Welcome to WAM Updates

WAM Updates are short, informal posts that put the spotlight on small, but exciting, Museum-related projects, such as the addition of a new painting or sculpture to a gallery. They also serve as updates on staff, new services or programs, and other WAM news.

We hope you like reading the Updates! If you are interested in learning about something specific, or have a suggestion for a WAM Update, please update us at wamupdates@worcesterart.org

Wednesday, December 11, 2019

Meet CMAI Artist Matthew Gamber

Each year, Worcester Art Museum’s Central Massachusetts Artist Initiative (CMAI) invites two artists who live or work in the greater Worcester area to have their art showcased in a solo installation in our Sidney and Rosalie Rose Gallery, alongside other contemporary artists in our permanent collection. The current CMAI artist is Matthew Gamber, an Associate Professor in the Visual Arts Department at the College of the Holy Cross.

Matthew Gamber’s series, This is (Still) the Golden Age, is a unique set of images created by pressing a piece of photographic paper to the screen of a cathode-ray television. The TV provides both the light source and the subject (a program or commercial) projected directly onto the photographic paper. The resulting still images are somewhat abstract–as the moving images are rendered into blurry shapes–yet still recognizable. He writes about the process and his inspiration in this interview with Lauren Szumita, Curatorial Assistant of Prints, Drawings, and Photographs.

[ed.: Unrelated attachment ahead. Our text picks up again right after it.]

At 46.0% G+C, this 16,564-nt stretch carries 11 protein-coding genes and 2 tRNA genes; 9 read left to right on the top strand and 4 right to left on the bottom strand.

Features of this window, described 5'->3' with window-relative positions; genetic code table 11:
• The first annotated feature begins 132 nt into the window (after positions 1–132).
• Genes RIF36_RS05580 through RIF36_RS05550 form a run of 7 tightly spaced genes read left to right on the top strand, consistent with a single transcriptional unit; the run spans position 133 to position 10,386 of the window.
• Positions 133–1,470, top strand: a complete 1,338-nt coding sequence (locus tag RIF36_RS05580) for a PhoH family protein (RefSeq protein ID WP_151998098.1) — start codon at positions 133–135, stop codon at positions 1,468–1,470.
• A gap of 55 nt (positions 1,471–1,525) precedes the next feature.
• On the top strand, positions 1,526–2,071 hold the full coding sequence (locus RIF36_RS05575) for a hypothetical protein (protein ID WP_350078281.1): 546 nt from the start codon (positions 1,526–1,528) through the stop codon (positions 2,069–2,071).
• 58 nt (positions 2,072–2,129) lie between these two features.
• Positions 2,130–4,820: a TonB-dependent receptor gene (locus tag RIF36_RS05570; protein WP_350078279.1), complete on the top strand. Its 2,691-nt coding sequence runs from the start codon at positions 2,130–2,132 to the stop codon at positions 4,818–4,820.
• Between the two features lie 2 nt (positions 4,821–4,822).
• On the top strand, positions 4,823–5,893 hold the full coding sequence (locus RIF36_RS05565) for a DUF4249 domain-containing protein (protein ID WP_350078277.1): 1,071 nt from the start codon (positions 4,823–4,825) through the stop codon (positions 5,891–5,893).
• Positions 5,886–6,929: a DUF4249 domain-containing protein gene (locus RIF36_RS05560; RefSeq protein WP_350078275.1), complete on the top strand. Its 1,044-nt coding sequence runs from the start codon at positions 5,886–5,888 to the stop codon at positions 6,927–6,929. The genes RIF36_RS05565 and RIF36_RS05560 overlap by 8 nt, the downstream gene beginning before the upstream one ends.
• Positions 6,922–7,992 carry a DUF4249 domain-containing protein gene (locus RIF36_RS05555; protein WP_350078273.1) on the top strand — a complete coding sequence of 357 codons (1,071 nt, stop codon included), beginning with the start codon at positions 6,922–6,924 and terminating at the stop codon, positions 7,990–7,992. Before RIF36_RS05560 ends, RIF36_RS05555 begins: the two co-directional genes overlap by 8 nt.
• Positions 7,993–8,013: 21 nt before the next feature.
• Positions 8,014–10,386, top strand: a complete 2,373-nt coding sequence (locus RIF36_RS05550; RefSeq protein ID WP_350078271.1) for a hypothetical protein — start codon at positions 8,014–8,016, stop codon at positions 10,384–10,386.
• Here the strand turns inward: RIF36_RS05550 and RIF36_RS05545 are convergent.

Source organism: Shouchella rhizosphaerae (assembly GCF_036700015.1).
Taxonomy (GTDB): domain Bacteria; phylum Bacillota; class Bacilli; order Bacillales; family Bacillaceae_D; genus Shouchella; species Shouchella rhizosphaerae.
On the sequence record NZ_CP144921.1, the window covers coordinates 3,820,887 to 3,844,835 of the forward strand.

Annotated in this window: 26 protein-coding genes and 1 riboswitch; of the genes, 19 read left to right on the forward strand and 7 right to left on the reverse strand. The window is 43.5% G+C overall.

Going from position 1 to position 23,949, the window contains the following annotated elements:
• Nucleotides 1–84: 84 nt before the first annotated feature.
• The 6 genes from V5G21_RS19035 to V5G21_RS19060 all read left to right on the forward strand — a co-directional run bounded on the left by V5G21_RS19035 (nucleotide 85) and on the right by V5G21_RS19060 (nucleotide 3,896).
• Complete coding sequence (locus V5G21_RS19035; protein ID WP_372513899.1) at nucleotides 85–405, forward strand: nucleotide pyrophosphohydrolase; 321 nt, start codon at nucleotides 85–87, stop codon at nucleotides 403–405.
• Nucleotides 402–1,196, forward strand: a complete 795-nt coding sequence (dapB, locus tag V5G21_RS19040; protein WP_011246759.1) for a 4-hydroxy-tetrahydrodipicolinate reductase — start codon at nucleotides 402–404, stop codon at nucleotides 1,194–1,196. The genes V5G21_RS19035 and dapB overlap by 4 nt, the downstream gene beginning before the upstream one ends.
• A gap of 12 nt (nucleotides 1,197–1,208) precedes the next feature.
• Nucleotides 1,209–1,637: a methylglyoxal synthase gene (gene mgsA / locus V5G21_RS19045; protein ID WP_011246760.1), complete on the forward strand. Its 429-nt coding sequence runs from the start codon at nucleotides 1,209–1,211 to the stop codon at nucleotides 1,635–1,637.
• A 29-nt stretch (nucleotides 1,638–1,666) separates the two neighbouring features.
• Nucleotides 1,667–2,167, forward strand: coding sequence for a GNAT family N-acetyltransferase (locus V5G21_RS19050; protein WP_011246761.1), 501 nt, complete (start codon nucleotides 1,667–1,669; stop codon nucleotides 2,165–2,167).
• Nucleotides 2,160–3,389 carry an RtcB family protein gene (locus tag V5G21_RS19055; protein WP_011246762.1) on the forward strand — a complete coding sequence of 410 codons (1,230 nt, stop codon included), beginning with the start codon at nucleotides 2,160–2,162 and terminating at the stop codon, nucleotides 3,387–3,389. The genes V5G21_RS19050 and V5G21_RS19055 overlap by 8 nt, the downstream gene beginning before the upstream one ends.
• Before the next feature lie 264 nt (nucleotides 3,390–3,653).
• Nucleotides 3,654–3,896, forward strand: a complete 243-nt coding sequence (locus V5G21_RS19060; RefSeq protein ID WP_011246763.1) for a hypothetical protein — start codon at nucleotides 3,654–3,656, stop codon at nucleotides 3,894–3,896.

Matthew Gamber, Leave it to Beaver, from This is (Still)
the Golden Age, 
2006, gelatin silver print, (c) Matthew Gamber
LS:  To start, how did you come to be connected with Worcester?
MG: I have been teaching at College of the Holy Cross since 2014, having taught at the school once before in 2008. In the time between those two appointments, I met many artists in the area, many of whom have become close friends and colleagues.

LS: We are excited to feature works from your series This is (Still) the Golden Age at WAM. Can you explain more about the process of creating this series?
MG: I wanted to create an image where the light was both the subject and the object. I began by thinking about the crossover between broadcast media and photography. On a primary level, photographs record the absence or presence of light. As contact prints (or photograms), these are a direct index of an object, but they also have the artist’s desire to have touched, which is an artistic gesture. What one sees is the recent absence of the object touching the light-sensitive surface–its residual shadow. The television image, the electronic image, its transmission exist in a continuum within the larger electromagnetic spectrum of which visible light is a small fraction.

LS: The images in this series date to the mid-2000s, but many of the featured programs, like The Brady Bunch, are much older. Were these developed from previous negatives, or were these re-runs that you caught on TV?
MG: Sports broadcasts, like Wimbledon, were captured at the time of the initial broadcast as if it were a decisive moment. However, several were reruns. Many postwar sitcoms, in particular, exist because they were first shot on film and then edited before broadcast. Our access to these programs could have only happened through A) the foresight of properly archiving the episodes and B) networks discovering an audience for resyndicated content. These shows replay continuously, and if one hasn't seen them, they can be rediscovered by a new generation. I am experiencing the episodes as my parents' generation might have first encountered them. When I made these cameraless negatives from the television, to me, it was as if they were broadcast for the first time.